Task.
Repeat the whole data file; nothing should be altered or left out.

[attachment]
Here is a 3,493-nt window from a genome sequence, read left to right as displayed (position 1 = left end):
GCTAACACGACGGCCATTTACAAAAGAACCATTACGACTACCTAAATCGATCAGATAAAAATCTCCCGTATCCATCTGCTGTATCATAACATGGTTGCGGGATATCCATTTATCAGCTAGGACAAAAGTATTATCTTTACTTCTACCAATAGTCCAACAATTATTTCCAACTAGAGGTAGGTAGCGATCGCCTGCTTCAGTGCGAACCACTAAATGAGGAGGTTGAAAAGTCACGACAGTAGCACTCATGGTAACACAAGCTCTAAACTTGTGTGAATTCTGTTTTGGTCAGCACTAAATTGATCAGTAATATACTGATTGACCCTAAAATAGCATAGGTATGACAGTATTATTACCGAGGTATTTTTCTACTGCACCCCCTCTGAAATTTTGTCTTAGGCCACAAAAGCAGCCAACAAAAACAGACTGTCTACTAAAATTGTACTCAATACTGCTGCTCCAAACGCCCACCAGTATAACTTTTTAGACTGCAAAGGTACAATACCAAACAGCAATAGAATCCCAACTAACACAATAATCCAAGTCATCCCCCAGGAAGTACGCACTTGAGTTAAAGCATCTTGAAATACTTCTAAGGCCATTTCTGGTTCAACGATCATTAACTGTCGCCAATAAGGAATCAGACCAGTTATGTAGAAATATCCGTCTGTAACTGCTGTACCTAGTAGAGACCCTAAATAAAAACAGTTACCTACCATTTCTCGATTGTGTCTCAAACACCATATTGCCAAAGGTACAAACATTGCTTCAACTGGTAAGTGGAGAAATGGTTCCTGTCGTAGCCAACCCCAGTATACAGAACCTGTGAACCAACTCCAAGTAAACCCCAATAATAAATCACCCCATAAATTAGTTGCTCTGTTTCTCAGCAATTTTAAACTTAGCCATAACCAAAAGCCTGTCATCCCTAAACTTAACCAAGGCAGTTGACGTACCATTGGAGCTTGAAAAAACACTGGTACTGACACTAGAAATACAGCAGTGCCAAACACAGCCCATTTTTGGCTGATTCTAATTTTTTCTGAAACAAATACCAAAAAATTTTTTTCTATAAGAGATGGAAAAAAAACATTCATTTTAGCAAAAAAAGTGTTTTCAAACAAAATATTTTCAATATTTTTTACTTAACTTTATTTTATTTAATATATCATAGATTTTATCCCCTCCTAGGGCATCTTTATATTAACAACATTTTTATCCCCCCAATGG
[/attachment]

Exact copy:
Here is a 3,493-nt window from a genome sequence, read left to right as displayed (position 1 = left end):
GCTAACACGACGGCCATTTACAAAAGAACCATTACGACTACCTAAATCGATCAGATAAAAATCTCCCGTATCCATCTGCTGTATCATAACATGGTTGCGGGATATCCATTTATCAGCTAGGACAAAAGTATTATCTTTACTTCTACCAATAGTCCAACAATTATTTCCAACTAGAGGTAGGTAGCGATCGCCTGCTTCAGTGCGAACCACTAAATGAGGAGGTTGAAAAGTCACGACAGTAGCACTCATGGTAACACAAGCTCTAAACTTGTGTGAATTCTGTTTTGGTCAGCACTAAATTGATCAGTAATATACTGATTGACCCTAAAATAGCATAGGTATGACAGTATTATTACCGAGGTATTTTTCTACTGCACCCCCTCTGAAATTTTGTCTTAGGCCACAAAAGCAGCCAACAAAAACAGACTGTCTACTAAAATTGTACTCAATACTGCTGCTCCAAACGCCCACCAGTATAACTTTTTAGACTGCAAAGGTACAATACCAAACAGCAATAGAATCCCAACTAACACAATAATCCAAGTCATCCCCCAGGAAGTACGCACTTGAGTTAAAGCATCTTGAAATACTTCTAAGGCCATTTCTGGTTCAACGATCATTAACTGTCGCCAATAAGGAATCAGACCAGTTATGTAGAAATATCCGTCTGTAACTGCTGTACCTAGTAGAGACCCTAAATAAAAACAGTTACCTACCATTTCTCGATTGTGTCTCAAACACCATATTGCCAAAGGTACAAACATTGCTTCAACTGGTAAGTGGAGAAATGGTTCCTGTCGTAGCCAACCCCAGTATACAGAACCTGTGAACCAACTCCAAGTAAACCCCAATAATAAATCACCCCATAAATTAGTTGCTCTGTTTCTCAGCAATTTTAAACTTAGCCATAACCAAAAGCCTGTCATCCCTAAACTTAACCAAGGCAGTTGACGTACCATTGGAGCTTGAAAAAACACTGGTACTGACACTAGAAATACAGCAGTGCCAAACACAGCCCATTTTTGGCTGATTCTAATTTTTTCTGAAACAAATACCAAAAAATTTTTTTCTATAAGAGATGGAAAAAAAACATTCATTTTAGCAAAAAAAGTGTTTTCAAACAAAATATTTTCAATATTTTTTACTTAACTTTATTTTATTTAATATATCATAGATTTTATCCCCTCCTAGGGCATCTTTATATTAACAACATTTTTATCCCCCCAATGG